By Doug Hanson
The possibility of skin cancer would seem to be a strong motivator to use sunscreen, but maybe not for young people. One new study found that teens may be more worried about how they will look as they age, rather than the possibility of cancer.
The research team used sunscreen education that focused on either health concerns such as skin cancer or appearance changes such as wrinkles. Students retained the same amount of information through either technique.
The study showed that teens were more inclined to use sunscreen after seeing how UV exposure from the sun can alter their appearance than they were after learning about skin cancer risks.
This study was led by April W. Armstrong, MD, MPH, investigator at the University of Colorado Cancer Center and vice chair of Clinical Research at the CU School of Medicine Department of Dermatology.
The research team recruited fifty 11th graders from a Northern California high school. Each student filled out a survey to create a starting point of their knowledge about UV light and use of sun-protective behaviors.
The students were then broken into two random groups by the authors. The health group watched a short video that focused on skin cancer risk, and the appearance group watched a video that emphasized cosmetic changes due to UV exposure, such as wrinkled and discolored skin.
The researchers returned after six weeks and had the students complete a questionnaire designed to show the knowledge the students retained and if they had changed how and how often they sought protection from the sun.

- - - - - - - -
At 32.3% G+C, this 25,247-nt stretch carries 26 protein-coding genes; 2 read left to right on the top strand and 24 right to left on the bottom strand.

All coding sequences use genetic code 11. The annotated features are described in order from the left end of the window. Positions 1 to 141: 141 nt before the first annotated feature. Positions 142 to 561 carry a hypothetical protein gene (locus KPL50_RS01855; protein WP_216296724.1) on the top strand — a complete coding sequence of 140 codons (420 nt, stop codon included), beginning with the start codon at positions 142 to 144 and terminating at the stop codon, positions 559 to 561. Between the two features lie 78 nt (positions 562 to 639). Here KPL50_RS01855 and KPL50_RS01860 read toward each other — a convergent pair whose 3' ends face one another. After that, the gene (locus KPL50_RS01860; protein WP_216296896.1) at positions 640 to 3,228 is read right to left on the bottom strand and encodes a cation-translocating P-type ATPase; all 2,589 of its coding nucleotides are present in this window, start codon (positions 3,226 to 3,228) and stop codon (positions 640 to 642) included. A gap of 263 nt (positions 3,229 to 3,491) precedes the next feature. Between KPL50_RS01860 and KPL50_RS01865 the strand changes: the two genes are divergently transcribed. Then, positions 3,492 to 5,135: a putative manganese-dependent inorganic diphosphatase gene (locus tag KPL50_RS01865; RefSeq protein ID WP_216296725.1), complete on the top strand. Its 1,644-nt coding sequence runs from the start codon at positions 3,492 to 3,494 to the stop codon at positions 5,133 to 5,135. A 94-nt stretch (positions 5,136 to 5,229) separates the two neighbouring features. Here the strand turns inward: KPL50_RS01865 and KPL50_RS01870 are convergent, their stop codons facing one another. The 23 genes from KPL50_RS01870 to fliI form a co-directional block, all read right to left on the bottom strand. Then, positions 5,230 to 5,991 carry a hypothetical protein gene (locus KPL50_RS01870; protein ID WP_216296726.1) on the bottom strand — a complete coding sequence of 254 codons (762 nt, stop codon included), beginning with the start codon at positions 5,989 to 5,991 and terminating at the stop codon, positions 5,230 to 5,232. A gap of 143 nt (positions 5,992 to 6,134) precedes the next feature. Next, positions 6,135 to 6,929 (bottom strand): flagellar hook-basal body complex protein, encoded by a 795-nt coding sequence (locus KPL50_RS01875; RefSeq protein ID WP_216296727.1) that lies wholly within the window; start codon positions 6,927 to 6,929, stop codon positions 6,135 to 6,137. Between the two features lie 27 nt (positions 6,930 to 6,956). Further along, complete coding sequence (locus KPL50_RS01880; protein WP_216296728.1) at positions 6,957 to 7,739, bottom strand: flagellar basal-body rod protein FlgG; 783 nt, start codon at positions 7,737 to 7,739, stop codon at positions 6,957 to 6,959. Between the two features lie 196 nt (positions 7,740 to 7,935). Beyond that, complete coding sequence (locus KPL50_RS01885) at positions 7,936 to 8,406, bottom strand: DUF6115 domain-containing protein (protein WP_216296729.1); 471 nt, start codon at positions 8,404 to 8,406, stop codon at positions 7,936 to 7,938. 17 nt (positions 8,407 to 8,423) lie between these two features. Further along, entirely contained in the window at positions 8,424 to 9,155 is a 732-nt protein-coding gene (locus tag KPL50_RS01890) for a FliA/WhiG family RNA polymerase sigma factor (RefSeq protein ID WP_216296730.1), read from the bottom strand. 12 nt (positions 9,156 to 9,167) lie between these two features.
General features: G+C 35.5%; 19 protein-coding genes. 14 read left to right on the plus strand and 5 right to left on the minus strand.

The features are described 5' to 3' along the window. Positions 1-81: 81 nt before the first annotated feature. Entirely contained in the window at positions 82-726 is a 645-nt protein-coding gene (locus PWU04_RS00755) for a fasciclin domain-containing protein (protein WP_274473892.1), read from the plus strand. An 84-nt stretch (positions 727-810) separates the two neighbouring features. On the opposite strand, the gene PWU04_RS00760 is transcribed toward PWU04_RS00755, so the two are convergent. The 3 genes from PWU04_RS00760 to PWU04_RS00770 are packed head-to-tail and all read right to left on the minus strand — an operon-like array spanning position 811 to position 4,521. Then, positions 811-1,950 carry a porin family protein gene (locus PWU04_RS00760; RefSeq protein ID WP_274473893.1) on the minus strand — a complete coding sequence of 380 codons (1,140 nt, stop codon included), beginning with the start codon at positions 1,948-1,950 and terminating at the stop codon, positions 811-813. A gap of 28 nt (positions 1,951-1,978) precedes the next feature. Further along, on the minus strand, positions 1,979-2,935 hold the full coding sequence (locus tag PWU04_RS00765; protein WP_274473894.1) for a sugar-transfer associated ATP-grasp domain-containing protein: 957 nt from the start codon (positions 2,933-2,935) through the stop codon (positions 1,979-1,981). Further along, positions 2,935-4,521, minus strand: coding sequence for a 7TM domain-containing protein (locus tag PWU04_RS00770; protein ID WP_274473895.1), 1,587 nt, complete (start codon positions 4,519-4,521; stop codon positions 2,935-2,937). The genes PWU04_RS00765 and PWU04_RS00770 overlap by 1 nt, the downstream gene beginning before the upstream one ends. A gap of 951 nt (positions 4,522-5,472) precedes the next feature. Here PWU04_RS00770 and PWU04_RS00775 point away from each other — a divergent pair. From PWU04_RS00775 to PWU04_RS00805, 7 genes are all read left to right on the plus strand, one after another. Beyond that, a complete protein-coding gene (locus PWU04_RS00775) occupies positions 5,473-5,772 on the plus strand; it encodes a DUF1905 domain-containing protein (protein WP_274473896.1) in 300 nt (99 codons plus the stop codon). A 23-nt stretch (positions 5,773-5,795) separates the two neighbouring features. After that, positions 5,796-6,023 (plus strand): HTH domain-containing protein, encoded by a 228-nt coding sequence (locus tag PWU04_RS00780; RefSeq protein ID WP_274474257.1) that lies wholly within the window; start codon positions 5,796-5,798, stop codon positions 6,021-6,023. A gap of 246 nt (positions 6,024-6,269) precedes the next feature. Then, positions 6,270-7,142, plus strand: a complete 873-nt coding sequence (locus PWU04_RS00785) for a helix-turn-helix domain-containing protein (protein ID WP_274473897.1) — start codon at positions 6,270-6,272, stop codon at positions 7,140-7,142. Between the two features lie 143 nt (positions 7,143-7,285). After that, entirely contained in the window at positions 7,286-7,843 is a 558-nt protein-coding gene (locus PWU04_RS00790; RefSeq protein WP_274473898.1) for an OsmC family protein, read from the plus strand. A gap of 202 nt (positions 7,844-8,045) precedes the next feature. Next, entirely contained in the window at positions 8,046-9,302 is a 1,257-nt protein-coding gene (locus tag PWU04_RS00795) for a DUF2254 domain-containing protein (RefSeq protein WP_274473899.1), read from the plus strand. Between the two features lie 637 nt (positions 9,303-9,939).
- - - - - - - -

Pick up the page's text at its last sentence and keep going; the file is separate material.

“Interestingly, we didn’t see any difference in teenagers’ knowledge — no matter if they had watched the health-based or appearance-based video, students learned and retained the same amount of information,” Dr. Armstrong said.
The researchers found that both videos effectively raised the students’ knowledge of sunscreen and both groups retained the same amount of information after six weeks.
This study showed that the appearance-focused group significantly improved their use of sunscreen at six weeks compared to the start of the study.
The health-focused group showed no statistically significant change between the first survey and the questionnaire at six weeks despite retaining the same understanding of the dangers as the appearance-focused group.
“For teenagers, telling them UV exposure will lead to skin cancer is not as effective as we would hope. If our endgame is to modify their behavior, we need to tailor our message in the right way and in this case the right way is by highlighting consequences to appearance rather than health. It’s important to address now — if we can help them start this behavior when younger, it can affect skin cancer risk when older,” Dr. Armstrong said.
Dr. Armstrong and team noted that the study population may not accurately reflect the general population.
This study was first published February 7 in the Journal of the American Academy of Dermatology.
This study was supported by a Morton Levitt Research Fellowship.
No conflicts of interest were disclosed.